It is only to give a more true idea of this lovely character that I take the liberty to select a few sentences from one or two of her letters to Mr. Clarke. The following gives a specimen of those dispositions, sweet and blessed, which gave such a charm to his home. It was written so far back as the year 1791, at the time when they were just leaving Dublin for Liverpool; Mr. Clarke having already left for the Manchester Conference. I may just observe, that her beautiful writing is in the old Italian hand, so unlike the insignificant and illegible scrawl in which some young ladies are now taught to afflict the eyes of those who have the task of reading their compositions. “My spirit deeply feels how tedious are the moments of separation.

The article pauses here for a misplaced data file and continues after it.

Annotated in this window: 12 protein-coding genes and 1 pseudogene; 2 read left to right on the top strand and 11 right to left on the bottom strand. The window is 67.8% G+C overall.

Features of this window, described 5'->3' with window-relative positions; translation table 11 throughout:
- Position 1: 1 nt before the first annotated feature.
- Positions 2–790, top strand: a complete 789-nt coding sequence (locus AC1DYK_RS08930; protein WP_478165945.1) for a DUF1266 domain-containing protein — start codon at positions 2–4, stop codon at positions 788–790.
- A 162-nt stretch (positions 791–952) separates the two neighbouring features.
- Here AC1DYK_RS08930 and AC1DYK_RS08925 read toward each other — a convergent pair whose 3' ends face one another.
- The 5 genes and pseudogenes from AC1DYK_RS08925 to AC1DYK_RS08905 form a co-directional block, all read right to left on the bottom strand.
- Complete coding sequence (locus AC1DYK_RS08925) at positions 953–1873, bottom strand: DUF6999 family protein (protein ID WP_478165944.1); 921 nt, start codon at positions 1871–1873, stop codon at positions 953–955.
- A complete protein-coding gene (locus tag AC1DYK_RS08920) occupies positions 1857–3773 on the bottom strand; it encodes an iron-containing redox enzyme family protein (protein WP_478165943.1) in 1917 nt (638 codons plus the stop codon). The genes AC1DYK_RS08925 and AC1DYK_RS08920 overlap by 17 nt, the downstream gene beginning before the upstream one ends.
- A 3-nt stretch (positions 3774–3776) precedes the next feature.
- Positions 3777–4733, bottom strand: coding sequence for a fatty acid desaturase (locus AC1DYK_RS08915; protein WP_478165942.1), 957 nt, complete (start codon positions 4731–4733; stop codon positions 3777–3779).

My spirits are exceedingly low, and the friends’ well-meant and kind officiousness serves to increase the dejection they strive to remove. The Turk, poor compassionate creature, says, ‘You cry so much, no good, no good; consume you.’ Yesterday I was very weak; in the evening could just stand alone. Through the night, while the rain poured in torrents against the windows, gloomy were my thoughts of the worst that could befall you. All the horrors of shipwreck were in a lively manner present to my imagination. At length I found something like composure from the thought that perhaps at the coming on of the rain the wind changed in your favor I have today gathered my little unpacked things into one place. This has helped to draw my mind from the thought of separation, and to bring the idea of reunion, seeing all my stuff and little matters drawn up in order for embarkation. Today I feel better, because I hope by this time you are in Liverpool. If we follow, we have promises of company. William Higley is determined on the voyage; and the poor Turk, if spared, will be our companion. He says, ‘Me no sick: me take care John and Adam. Madame Clarke sick, Phoebe sick.’ John is recovered charmingly, and with returning health he is also getting his good tempers back again. Adam is but poorly, thin, and sickly. I cannot help thinking that he will by and by follow his precious sister. I see her in him more and more.